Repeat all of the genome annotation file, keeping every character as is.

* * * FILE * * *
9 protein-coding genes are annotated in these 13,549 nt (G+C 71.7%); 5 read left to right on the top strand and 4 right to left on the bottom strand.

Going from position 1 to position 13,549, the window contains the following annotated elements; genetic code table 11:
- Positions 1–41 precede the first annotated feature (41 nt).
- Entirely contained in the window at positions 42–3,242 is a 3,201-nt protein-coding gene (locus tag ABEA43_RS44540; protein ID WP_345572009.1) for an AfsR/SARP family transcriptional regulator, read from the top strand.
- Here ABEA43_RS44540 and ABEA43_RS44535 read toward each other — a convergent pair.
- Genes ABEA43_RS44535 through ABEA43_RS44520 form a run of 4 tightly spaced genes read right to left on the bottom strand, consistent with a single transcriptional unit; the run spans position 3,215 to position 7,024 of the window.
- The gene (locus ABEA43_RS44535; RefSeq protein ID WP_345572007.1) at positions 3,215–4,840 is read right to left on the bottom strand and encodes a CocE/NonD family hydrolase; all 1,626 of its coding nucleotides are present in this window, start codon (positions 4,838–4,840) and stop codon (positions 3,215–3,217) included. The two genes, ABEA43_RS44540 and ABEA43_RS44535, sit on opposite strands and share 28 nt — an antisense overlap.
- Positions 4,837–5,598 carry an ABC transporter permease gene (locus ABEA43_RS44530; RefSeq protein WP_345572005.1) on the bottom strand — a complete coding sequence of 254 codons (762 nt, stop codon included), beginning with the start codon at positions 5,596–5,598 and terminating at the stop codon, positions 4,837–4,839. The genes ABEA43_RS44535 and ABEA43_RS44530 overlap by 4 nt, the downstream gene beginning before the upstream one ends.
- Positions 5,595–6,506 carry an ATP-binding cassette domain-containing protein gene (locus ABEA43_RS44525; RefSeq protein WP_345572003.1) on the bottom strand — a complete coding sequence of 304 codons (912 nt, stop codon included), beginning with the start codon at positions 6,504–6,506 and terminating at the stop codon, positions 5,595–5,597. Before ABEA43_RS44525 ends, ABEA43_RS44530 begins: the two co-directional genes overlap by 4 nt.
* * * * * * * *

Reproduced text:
9 protein-coding genes are annotated in these 13,549 nt (G+C 71.7%); 5 read left to right on the top strand and 4 right to left on the bottom strand.

Going from position 1 to position 13,549, the window contains the following annotated elements; genetic code table 11:
- Positions 1–41 precede the first annotated feature (41 nt).
- Entirely contained in the window at positions 42–3,242 is a 3,201-nt protein-coding gene (locus tag ABEA43_RS44540; protein ID WP_345572009.1) for an AfsR/SARP family transcriptional regulator, read from the top strand.
- Here ABEA43_RS44540 and ABEA43_RS44535 read toward each other — a convergent pair.
- Genes ABEA43_RS44535 through ABEA43_RS44520 form a run of 4 tightly spaced genes read right to left on the bottom strand, consistent with a single transcriptional unit; the run spans position 3,215 to position 7,024 of the window.
- The gene (locus ABEA43_RS44535; RefSeq protein ID WP_345572007.1) at positions 3,215–4,840 is read right to left on the bottom strand and encodes a CocE/NonD family hydrolase; all 1,626 of its coding nucleotides are present in this window, start codon (positions 4,838–4,840) and stop codon (positions 3,215–3,217) included. The two genes, ABEA43_RS44540 and ABEA43_RS44535, sit on opposite strands and share 28 nt — an antisense overlap.
- Positions 4,837–5,598 carry an ABC transporter permease gene (locus ABEA43_RS44530; RefSeq protein WP_345572005.1) on the bottom strand — a complete coding sequence of 254 codons (762 nt, stop codon included), beginning with the start codon at positions 5,596–5,598 and terminating at the stop codon, positions 4,837–4,839. The genes ABEA43_RS44535 and ABEA43_RS44530 overlap by 4 nt, the downstream gene beginning before the upstream one ends.
- Positions 5,595–6,506 carry an ATP-binding cassette domain-containing protein gene (locus ABEA43_RS44525; RefSeq protein WP_345572003.1) on the bottom strand — a complete coding sequence of 304 codons (912 nt, stop codon included), beginning with the start codon at positions 6,504–6,506 and terminating at the stop codon, positions 5,595–5,597. Before ABEA43_RS44525 ends, ABEA43_RS44530 begins: the two co-directional genes overlap by 4 nt.